Attention-deficit/hyperactivity disorder (ADHD) is a condition that occurs in children during the developmental period with symptoms being manifested at home and school with characteristics such as impulsivity, inattention, and hyperactivity . ADHD syndrome has been categorized into three types, namely: the combination type, the predominantly inattentive type, and the predominantly hyperactive/impulsive type. The severity of the symptoms ranges from mild, moderate, and severe (American Psychiatric Association, 2013) . The Diagnostic and Statistical Manual of Mental Disorders, 5th edition (DSM-5) mentions that people with ADHD have a history of inattention and/or hyperactivityimpulsivity, which makes it difficult for them to work and develop skills . According to the DSM-5, individuals with ADHD under the age of 16 should exhibit six or more symptoms of inattention and hyperactivity-impulsivity, while adolescents and adults aged 17 and above should exhibit five or more of the symptoms, with the symptoms having been present for at least six months, which becomes inadequate for their developmental stage. Although some of the abovementioned behaviors are sometimes considered as characteristic features of typically developing children as well, when exhibited inappropriately in varied settings, it is reflected as a psychiatric disorder .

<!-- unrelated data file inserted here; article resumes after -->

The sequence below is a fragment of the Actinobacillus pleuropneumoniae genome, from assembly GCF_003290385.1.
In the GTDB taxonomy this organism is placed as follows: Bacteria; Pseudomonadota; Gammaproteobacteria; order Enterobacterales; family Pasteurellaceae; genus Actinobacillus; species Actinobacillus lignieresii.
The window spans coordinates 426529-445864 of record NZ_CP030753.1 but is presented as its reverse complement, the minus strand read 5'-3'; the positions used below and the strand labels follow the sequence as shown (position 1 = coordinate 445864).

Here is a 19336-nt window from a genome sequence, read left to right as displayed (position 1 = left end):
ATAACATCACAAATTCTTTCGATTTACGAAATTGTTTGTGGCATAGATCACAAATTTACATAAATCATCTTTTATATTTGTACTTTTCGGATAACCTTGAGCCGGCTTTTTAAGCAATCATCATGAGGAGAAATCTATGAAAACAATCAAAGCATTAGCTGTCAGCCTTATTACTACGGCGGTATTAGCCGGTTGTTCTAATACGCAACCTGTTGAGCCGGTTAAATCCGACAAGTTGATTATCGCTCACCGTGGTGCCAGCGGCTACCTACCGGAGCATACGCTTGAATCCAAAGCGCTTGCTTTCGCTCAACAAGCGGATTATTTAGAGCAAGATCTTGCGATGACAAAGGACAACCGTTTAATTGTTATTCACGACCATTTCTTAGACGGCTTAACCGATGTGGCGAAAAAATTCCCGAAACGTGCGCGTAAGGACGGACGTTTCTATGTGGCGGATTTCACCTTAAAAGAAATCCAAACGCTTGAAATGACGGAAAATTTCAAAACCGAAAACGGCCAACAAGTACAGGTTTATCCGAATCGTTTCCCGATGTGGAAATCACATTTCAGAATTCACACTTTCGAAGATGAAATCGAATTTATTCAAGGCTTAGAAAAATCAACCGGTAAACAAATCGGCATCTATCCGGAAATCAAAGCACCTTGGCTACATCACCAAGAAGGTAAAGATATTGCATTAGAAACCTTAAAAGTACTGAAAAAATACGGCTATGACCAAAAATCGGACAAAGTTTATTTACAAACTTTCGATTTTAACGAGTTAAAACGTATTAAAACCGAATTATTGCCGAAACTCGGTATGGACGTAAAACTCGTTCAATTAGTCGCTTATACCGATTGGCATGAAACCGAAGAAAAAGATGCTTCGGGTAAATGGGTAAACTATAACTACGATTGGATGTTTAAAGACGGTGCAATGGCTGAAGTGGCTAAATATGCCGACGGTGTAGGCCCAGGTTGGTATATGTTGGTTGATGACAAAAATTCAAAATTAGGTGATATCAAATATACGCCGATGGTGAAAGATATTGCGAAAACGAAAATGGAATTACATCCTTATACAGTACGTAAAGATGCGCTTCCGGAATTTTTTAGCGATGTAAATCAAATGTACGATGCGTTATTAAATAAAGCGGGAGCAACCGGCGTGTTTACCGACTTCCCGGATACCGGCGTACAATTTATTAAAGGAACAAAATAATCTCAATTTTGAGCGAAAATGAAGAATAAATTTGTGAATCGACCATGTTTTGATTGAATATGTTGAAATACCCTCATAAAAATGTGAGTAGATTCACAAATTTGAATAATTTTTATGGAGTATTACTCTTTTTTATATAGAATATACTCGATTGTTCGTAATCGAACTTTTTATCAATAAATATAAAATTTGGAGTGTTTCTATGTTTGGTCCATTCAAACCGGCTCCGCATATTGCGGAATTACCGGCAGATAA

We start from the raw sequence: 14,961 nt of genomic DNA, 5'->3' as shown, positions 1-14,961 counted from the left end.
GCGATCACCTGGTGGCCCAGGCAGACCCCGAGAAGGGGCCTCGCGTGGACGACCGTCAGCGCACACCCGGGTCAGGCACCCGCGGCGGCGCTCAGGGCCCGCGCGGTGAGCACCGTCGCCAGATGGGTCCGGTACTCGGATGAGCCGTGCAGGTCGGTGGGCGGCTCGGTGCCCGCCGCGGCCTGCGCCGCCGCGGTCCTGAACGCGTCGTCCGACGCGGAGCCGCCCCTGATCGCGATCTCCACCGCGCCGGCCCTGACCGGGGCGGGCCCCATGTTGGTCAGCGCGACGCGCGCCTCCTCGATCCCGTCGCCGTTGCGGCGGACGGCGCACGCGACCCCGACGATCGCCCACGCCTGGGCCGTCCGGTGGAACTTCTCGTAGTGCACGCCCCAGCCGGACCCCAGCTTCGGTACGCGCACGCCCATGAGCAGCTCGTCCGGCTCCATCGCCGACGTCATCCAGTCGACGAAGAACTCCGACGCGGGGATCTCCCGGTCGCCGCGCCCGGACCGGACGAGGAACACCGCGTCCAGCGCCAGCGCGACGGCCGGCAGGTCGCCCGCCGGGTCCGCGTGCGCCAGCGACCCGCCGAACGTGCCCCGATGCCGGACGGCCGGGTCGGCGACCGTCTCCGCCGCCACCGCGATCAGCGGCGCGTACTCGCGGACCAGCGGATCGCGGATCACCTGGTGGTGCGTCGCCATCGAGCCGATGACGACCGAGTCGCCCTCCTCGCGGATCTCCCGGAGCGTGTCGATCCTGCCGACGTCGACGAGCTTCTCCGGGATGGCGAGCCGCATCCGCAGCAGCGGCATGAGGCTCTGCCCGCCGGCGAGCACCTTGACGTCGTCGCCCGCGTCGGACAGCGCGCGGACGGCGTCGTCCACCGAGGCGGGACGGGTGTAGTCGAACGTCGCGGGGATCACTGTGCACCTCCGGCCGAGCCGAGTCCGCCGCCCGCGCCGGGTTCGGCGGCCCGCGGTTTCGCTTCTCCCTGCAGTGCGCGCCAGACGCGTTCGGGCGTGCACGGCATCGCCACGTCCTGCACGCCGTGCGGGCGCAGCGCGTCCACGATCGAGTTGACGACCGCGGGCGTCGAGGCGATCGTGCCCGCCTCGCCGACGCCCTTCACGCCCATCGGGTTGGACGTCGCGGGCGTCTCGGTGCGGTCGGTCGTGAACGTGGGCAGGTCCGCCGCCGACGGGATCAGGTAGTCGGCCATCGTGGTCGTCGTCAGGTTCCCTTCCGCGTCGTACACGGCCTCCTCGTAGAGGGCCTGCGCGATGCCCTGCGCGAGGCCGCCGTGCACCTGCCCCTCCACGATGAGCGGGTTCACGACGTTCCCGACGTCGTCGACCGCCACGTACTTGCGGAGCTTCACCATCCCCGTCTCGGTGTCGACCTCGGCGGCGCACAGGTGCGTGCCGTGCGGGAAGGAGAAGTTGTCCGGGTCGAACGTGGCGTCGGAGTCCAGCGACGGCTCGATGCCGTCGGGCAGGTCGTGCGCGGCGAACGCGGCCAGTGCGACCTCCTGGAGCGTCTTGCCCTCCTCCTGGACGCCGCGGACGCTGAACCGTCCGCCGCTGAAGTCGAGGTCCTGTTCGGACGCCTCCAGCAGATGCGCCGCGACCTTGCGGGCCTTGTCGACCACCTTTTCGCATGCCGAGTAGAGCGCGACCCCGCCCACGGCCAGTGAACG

Children with ADHD tend to be noisy and violate rules with their disruptive behaviors, resulting in greater difficulties with off-task behaviors, thereby bringing them at risk for social refusal . They tend to exhibit signs of hyperactivity and inattention, coexisting with a reduced level of communication skills . Pronounced deficits in phonological and syntactic structures have been noted in children with ADHD , which is crucial for literacy development . Apart from these linguistic components, studies have reported language problems in ADHD characterized by pragmatic deficits . These pragmatic impairments associated with ADHD may include children having: 1) reduced verbal output and further disfluencies when faced with activities that include preparation and coordination of verbal responses, such as storytelling or giving directions; 2) timing issues when it comes to starting a discussion, taking turns and keeping or changing topics during a conversation; and 3) excessive verbal output during spontaneous interactions, task changes, and play conditions .